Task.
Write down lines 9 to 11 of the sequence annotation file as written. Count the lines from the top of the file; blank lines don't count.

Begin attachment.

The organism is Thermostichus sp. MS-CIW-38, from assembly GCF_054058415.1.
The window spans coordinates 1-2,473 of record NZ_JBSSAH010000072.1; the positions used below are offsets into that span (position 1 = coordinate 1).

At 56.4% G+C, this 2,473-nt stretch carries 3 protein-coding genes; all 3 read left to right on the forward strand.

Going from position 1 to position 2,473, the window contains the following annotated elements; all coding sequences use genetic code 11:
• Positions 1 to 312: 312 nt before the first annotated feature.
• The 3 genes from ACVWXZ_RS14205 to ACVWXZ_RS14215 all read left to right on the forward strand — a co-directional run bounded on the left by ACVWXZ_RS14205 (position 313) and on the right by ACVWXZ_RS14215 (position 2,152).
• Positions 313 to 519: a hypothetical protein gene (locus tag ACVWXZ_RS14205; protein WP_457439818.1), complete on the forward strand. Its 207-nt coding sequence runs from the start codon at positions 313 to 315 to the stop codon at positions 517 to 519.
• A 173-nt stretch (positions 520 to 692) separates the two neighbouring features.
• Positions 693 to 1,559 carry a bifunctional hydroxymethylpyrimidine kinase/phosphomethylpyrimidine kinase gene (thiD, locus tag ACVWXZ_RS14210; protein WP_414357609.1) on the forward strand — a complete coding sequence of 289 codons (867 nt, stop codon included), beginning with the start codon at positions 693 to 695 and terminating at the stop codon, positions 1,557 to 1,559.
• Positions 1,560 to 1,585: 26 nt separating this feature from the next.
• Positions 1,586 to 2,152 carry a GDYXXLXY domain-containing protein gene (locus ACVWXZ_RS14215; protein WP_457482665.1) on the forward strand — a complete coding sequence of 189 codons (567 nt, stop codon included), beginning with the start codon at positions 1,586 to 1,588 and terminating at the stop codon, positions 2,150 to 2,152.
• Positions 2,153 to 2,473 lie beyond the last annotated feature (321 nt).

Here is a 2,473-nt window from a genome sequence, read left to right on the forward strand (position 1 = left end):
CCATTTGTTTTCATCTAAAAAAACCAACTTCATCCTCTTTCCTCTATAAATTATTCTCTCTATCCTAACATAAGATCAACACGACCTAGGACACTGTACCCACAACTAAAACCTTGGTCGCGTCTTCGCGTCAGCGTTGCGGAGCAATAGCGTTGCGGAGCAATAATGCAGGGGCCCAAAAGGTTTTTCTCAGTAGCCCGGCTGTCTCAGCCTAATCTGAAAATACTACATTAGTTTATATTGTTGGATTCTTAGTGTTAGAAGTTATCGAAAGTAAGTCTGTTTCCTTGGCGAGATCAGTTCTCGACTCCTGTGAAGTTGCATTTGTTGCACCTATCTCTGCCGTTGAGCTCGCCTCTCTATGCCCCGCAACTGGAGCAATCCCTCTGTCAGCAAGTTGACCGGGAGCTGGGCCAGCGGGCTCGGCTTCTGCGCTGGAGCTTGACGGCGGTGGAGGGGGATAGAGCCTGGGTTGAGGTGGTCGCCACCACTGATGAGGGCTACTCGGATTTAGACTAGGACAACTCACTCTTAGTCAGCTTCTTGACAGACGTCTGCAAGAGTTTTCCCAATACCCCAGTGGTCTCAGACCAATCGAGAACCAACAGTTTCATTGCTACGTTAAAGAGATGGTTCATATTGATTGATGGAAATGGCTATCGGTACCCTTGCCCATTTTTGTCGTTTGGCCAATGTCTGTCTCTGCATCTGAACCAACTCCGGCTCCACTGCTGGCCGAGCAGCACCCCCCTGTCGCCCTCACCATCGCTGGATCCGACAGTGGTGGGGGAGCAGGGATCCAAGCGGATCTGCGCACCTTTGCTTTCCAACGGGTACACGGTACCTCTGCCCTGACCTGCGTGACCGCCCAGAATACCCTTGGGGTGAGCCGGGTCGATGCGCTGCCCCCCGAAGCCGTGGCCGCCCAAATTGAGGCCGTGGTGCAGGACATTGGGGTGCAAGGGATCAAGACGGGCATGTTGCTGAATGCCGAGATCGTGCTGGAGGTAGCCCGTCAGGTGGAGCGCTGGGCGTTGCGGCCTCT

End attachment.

• Positions 693 to 1,559 carry a bifunctional hydroxymethylpyrimidine kinase/phosphomethylpyrimidine kinase gene (thiD, locus tag ACVWXZ_RS14210; protein WP_414357609.1) on the forward strand — a complete coding sequence of 289 codons (867 nt, stop codon included), beginning with the start codon at positions 693 to 695 and terminating at the stop codon, positions 1,557 to 1,559.
• Positions 1,560 to 1,585: 26 nt separating this feature from the next.
• Positions 1,586 to 2,152 carry a GDYXXLXY domain-containing protein gene (locus ACVWXZ_RS14215; protein WP_457482665.1) on the forward strand — a complete coding sequence of 189 codons (567 nt, stop codon included), beginning with the start codon at positions 1,586 to 1,588 and terminating at the stop codon, positions 2,150 to 2,152.